Just a few months ago, your sweet baby packed up her things and headed off to the great big world of college. Now that summer is here, she's likely on her way back home, but she's probably not the same kid she was when she left. Like it or not, your college student has had her first taste of independence. Likewise, you may have finally started to enjoy the freedoms of life with an empty nest. It's no wonder then that this transition may be a tricky one. Here's how you can both survive when your college kid comes home for the summer.
Remember that you're all adults
In your eyes, your college student probably still looks the same as the day you dropped her off for kindergarten, but she has grown up quite a bit since then. If you're going to have a happy, healthy relationship with your college-aged kid, you need to stop treating her like a baby. And she needs to stop acting like one, too. That means that you need to stop doing her laundry and she needs to stop treating you like a short-order cook.
Kelly Zitzer, a mom of three boys from Virginia, is already anticipating this challenge when her eldest heads off to college next fall. But she sees her son's last year at home as a time to try out this transition by laying out her expectations early. "You live here. We work. You respect us by not coming home late. You tell us in advance before having people over. You monitor your friends (many of whom are college aged) in our home and make sure they respect our home and your brothers' space."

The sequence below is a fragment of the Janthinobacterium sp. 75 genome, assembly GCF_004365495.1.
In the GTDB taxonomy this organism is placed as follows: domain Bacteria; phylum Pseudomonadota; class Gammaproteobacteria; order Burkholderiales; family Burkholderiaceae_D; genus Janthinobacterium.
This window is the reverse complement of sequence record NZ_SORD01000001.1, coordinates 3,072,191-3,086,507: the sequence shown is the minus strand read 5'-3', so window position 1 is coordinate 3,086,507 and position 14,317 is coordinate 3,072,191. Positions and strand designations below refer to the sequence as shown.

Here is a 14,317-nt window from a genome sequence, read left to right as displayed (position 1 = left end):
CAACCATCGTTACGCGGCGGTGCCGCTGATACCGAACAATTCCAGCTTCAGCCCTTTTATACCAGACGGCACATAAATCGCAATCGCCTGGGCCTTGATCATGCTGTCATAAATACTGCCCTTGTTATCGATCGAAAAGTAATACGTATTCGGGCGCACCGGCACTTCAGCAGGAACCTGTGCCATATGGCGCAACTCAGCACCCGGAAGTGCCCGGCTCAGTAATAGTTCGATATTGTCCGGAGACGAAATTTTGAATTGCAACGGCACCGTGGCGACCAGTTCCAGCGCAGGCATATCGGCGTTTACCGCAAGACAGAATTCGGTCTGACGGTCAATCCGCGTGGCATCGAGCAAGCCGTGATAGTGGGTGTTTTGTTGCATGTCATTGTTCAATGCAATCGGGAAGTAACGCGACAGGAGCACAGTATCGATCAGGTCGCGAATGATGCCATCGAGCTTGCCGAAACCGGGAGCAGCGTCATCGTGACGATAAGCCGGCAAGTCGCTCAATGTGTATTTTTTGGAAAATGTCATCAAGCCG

Make some ground rules, together
Don't wait for issues to arise and tensions to flare to talk about your expectations for the summer. You might expect your kid to jump back into her old high school routine of doing the dishes, taking out the garbage and getting home before midnight, but it's likely that she expects to sleep until noon and then go hang out with friends until dawn.
"It is good to start the discussion before they move home for Christmas or summer," said Amy Gubler, a mom of one college student and one high schooler from Virginia. "Both sides need to adjust. It is no longer life in high school, but I am not running a college dorm," she added.
Make a list of anything that you think might cause a problem and ask your child to do the same. Talk about the big stuff such as meals, money, use of the car, behavioral expectations and chores as well as smaller things such as her tendency to listen to music late at night or take the last cold drink out of the fridge without replacing it. It's OK to set firm ground rules on some things as long as you're also willing to compromise on others.
Ask for respect, and show some in return
For the past several months, your child has been able to come and go as she pleases, so it make sense that she may not want to check in every time she leaves the house. However, it's perfectly reasonable to ask her to show some common courtesy by texting if she won't be home for dinner or letting you know if she'll be out late with friends. Attempting to reinstate the old high school curfew is probably a bad idea because again, your child has been out on her own for months or even years by now. But you can ask that if she comes in late, she keeps the noise to a minimum so that your sleep isn't disturbed.
Yes, your daughter is different than she was just a few months ago. She may dress differently, have a new group of friends, and bring up contentious topics at the dinner table. But she's still your daughter and this is just another stage of her growth and development. Now is the time to lay the groundwork for an adult relationship with your child, so don't be afraid to discuss those topics and really listen to what she has to say. Most importantly, be flexible with your new arrangement and as Kathy Bimber, a mom of two adult kids from Pennsylvania puts it, "Hold your breath and count to 10 and good luck!"